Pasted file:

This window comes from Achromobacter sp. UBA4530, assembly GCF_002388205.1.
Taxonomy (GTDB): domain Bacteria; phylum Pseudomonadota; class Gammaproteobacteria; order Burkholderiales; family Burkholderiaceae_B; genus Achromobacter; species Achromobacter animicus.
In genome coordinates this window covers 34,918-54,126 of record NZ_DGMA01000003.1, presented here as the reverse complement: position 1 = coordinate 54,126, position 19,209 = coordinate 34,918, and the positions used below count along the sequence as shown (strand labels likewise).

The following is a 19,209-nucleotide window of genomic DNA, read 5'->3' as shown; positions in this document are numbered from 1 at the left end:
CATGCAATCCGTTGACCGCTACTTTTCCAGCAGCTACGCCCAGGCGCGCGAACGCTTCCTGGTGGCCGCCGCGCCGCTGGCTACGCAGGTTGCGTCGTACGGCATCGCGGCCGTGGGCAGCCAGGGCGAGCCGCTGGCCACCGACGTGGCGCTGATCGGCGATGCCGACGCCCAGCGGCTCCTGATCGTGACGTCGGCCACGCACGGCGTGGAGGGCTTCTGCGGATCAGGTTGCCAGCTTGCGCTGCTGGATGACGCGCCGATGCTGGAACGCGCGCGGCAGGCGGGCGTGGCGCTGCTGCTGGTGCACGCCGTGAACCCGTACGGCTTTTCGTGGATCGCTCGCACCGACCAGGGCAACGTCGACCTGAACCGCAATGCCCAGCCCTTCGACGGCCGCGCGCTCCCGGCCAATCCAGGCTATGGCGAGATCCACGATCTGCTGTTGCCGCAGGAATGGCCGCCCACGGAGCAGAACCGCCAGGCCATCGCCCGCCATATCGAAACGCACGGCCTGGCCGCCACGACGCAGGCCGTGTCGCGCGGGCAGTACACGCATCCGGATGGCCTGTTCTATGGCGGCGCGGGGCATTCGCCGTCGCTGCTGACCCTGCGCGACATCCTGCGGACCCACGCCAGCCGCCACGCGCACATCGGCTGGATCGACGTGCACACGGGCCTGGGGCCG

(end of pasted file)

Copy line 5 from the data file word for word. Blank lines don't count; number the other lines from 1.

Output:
CATGCAATCCGTTGACCGCTACTTTTCCAGCAGCTACGCCCAGGCGCGCGAACGCTTCCTGGTGGCCGCCGCGCCGCTGGCTACGCAGGTTGCGTCGTACGGCATCGCGGCCGTGGGCAGCCAGGGCGAGCCGCTGGCCACCGACGTGGCGCTGATCGGCGATGCCGACGCCCAGCGGCTCCTGATCGTGACGTCGGCCACGCACGGCGTGGAGGGCTTCTGCGGATCAGGTTGCCAGCTTGCGCTGCTGGATGACGCGCCGATGCTGGAACGCGCGCGGCAGGCGGGCGTGGCGCTGCTGCTGGTGCACGCCGTGAACCCGTACGGCTTTTCGTGGATCGCTCGCACCGACCAGGGCAACGTCGACCTGAACCGCAATGCCCAGCCCTTCGACGGCCGCGCGCTCCCGGCCAATCCAGGCTATGGCGAGATCCACGATCTGCTGTTGCCGCAGGAATGGCCGCCCACGGAGCAGAACCGCCAGGCCATCGCCCGCCATATCGAAACGCACGGCCTGGCCGCCACGACGCAGGCCGTGTCGCGCGGGCAGTACACGCATCCGGATGGCCTGTTCTATGGCGGCGCGGGGCATTCGCCGTCGCTGCTGACCCTGCGCGACATCCTGCGGACCCACGCCAGCCGCCACGCGCACATCGGCTGGATCGACGTGCACACGGGCCTGGGGCCG